Tashkent 11: Andreikin Wins

by Alejandro Ramirez
11/2/2014 – All the Russian grandmaster needed was a quick draw with Anish Giri in the final round to seal the deal. None of his suitors managed to win their games and Andreikin crowns hi mself the champion of the second leg of the 2014-15 FIDE Grand Prix. Nakamura and Mamedyarov tied for second, while in today's games Karjakin and Caruana won against Kasimdzhanov and Jakovenko. Report, games, analyses.

ChessBase 14 Download ChessBase 14 Download

Everyone uses ChessBase, from the World Champion to the amateur next door. Start your personal success story with ChessBase 14 and enjoy your chess even more!


Along with the ChessBase 14 program you can access the Live Database of 8 million games, and receive three months of free ChesssBase Account Premium membership and all of our online apps! Have a look today!

More...

The second stage of the 2014-2015 FIDE Grand Prix is taking place in Tashkent, Uzbekistan. The tournament will run from October 20th to November 3rd, 2014. Some of the strongest players in the world will compete in a Round Robin event. The winner and runner-up of the Grand Prix series will earn their spot at the 2016 Candidate's Tournament.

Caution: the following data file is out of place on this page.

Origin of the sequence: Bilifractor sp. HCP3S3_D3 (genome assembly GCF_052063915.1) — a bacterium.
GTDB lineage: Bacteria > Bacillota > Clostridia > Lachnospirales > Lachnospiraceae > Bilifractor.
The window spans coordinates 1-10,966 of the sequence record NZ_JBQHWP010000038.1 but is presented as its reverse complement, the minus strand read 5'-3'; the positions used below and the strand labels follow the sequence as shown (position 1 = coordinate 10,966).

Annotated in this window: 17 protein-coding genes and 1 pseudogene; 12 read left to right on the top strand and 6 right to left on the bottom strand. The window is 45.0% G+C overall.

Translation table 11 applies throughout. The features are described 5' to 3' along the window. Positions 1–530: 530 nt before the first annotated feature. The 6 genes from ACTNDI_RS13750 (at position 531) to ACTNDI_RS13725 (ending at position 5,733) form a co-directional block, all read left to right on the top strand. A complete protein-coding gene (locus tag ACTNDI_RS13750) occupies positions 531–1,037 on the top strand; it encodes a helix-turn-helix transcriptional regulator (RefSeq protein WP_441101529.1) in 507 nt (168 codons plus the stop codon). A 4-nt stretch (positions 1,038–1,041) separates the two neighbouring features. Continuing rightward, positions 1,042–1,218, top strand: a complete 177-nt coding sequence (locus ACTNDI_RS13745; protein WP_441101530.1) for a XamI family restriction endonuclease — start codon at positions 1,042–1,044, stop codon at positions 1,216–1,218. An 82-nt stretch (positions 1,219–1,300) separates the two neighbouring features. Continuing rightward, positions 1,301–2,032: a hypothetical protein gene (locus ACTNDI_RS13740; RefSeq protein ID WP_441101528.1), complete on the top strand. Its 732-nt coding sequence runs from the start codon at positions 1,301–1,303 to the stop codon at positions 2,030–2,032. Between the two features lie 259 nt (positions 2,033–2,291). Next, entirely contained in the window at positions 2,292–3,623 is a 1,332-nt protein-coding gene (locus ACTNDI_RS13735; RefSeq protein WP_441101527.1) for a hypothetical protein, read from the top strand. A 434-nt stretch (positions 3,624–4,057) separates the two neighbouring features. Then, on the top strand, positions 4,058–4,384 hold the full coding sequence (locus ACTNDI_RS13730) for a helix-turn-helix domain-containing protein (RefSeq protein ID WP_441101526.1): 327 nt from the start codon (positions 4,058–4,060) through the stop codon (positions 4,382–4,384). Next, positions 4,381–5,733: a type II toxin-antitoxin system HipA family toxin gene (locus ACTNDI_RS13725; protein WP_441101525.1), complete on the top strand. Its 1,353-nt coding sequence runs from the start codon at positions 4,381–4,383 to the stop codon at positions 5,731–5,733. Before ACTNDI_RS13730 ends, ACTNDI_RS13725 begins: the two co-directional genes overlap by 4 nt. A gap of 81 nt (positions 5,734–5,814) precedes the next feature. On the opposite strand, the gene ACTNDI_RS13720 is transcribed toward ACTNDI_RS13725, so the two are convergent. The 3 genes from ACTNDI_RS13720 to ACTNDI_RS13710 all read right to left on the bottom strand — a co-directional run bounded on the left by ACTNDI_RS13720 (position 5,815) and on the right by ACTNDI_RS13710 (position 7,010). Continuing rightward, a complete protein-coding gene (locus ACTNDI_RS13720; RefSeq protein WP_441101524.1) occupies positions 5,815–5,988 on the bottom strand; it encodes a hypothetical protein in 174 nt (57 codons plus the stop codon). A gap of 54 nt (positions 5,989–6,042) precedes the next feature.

Round Eleven

Round 11 – November 02, 2014, 13:00h
Radjabov, Teimour 2726
½-½
Gelfand, Boris 2748
Karjakin, Sergey 2767
1-0
Kasimdzhanov, Rustam 2706
Jakovenko, Dmitry 2747
0-1
Caruana, Fabiano 2844
Vachier-Lagrave, Maxime 2757
½-½
Nakamura, Hikaru 2764
Jobava, Baadur 2717
½-½
Mamedyarov, Shakhriyar 2764
Andreikin, Dmitry 2722
½-½
Giri, Anish 2768

Radjabov, Teimour ½-½ Gelfand, Boris
The players managed to find a way to liquidate all the queenside pawns which left the endgame with a 4v4 on the kingside and an obvious draw.

[Event "Tashkent FIDE GP 2014"] [Site "Tashkent UZB"] [Date "2014.11.02"] [Round "11.6"] [White "Radjabov, Teimour"] [Black "Gelfand, Boris"] [Result "1/2-1/2"] [ECO "A35"] [WhiteElo "2726"] [BlackElo "2748"] [PlyCount "81"] [EventDate "2014.10.21"] [SourceDate "2014.01.04"] 1. Nf3 c5 2. c4 Nc6 3. Nc3 Nf6 4. g3 d5 5. d4 cxd4 6. Nxd4 dxc4 7. Nxc6 Qxd1+ 8. Nxd1 bxc6 9. Bg2 Nd5 10. Ne3 e6 11. Nxc4 Ba6 12. Na5 Rc8 13. Bd2 Be7 14. Rc1 c5 15. b3 O-O 16. O-O Rfd8 17. Bf3 Bf6 (17... Kf8 {was drawn eventually in Kramnik-Navara, 2007.}) 18. a4 Nb6 19. Be3 c4 (19... Nd5 {just looks like a repetition.} 20. Bd2 $11 (20. Rxc5 Nxe3 21. Rxc8 Rxc8 (21... Nxf1 22. Rc6 $1 $16) 22. fxe3 Bg5 $11)) 20. Nxc4 (20. b4 $5 Nxa4 21. Nc6 Rd7 22. Nxa7 Rxa7 $1 23. Bxa7 c3 {is not entirely clear.}) 20... Bxc4 21. bxc4 Nxa4 22. Bxa7 Rc7 23. Be3 Rdc8 24. c5 Nxc5 25. Bf4 e5 26. Be3 h6 27. Bg4 Ne6 {with all the pawns on the same side of the board this is clearly going to be drawn.} 28. Rb1 Re8 29. Rb6 Bg5 30. Bxe6 Rxe6 31. Rxe6 fxe6 32. Bxg5 hxg5 33. Rb1 Kf7 34. Rb4 Kf6 35. Kg2 Rc2 36. Kf3 Ra2 37. h3 Kf5 38. e4+ Kg6 39. Rb8 Ra4 40. Rb2 Rc4 41. Re2 1/2-1/2